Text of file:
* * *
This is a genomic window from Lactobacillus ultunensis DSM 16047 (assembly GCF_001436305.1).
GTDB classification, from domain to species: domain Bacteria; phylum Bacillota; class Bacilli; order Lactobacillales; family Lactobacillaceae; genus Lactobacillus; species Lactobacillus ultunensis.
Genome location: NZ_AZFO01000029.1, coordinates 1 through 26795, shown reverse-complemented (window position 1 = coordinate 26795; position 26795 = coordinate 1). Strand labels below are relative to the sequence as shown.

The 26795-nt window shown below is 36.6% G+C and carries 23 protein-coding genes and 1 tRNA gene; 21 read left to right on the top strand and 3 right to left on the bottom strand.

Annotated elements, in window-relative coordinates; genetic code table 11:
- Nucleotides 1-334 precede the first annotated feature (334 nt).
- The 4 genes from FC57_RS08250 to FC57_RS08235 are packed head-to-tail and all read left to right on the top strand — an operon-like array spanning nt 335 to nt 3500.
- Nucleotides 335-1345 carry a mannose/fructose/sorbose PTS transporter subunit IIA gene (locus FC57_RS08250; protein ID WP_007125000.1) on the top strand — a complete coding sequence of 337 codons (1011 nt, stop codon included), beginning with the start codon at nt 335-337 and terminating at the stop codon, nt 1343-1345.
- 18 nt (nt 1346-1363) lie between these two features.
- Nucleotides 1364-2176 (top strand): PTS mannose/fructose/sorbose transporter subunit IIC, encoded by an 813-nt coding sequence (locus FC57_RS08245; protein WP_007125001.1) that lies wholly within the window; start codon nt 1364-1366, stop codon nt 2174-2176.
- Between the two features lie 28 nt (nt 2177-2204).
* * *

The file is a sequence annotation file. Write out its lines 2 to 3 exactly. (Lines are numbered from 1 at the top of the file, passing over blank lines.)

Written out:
GTDB classification, from domain to species: domain Bacteria; phylum Bacillota; class Bacilli; order Lactobacillales; family Lactobacillaceae; genus Lactobacillus; species Lactobacillus ultunensis.
Genome location: NZ_AZFO01000029.1, coordinates 1 through 26795, shown reverse-complemented (window position 1 = coordinate 26795; position 26795 = coordinate 1). Strand labels below are relative to the sequence as shown.